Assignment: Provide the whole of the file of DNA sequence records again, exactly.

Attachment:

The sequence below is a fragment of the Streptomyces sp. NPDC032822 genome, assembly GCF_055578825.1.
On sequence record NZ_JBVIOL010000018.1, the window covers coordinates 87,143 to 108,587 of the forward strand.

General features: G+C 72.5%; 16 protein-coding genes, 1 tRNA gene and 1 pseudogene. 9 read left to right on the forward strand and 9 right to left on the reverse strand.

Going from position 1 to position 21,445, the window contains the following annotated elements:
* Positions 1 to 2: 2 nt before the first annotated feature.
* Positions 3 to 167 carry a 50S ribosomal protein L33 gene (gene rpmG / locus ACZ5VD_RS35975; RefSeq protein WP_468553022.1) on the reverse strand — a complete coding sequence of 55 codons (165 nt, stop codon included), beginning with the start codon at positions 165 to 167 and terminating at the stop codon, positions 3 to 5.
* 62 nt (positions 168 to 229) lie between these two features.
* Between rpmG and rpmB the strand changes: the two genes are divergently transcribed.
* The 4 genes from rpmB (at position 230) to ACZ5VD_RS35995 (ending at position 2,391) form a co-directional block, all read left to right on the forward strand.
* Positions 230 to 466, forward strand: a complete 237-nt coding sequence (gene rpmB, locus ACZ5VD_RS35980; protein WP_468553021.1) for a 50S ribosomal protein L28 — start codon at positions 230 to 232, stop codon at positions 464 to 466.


The sequence below is a fragment of the Streptomyces sp. NPDC032822 genome, assembly GCF_055578825.1.
On sequence record NZ_JBVIOL010000018.1, the window covers coordinates 87,143 to 108,587 of the forward strand.

General features: G+C 72.5%; 16 protein-coding genes, 1 tRNA gene and 1 pseudogene. 9 read left to right on the forward strand and 9 right to left on the reverse strand.

Going from position 1 to position 21,445, the window contains the following annotated elements:
* Positions 1 to 2: 2 nt before the first annotated feature.
* Positions 3 to 167 carry a 50S ribosomal protein L33 gene (gene rpmG / locus ACZ5VD_RS35975; RefSeq protein WP_468553022.1) on the reverse strand — a complete coding sequence of 55 codons (165 nt, stop codon included), beginning with the start codon at positions 165 to 167 and terminating at the stop codon, positions 3 to 5.
* 62 nt (positions 168 to 229) lie between these two features.
* Between rpmG and rpmB the strand changes: the two genes are divergently transcribed.
* The 4 genes from rpmB (at position 230) to ACZ5VD_RS35995 (ending at position 2,391) form a co-directional block, all read left to right on the forward strand.
* Positions 230 to 466, forward strand: a complete 237-nt coding sequence (gene rpmB, locus ACZ5VD_RS35980; protein WP_468553021.1) for a 50S ribosomal protein L28 — start codon at positions 230 to 232, stop codon at positions 464 to 466.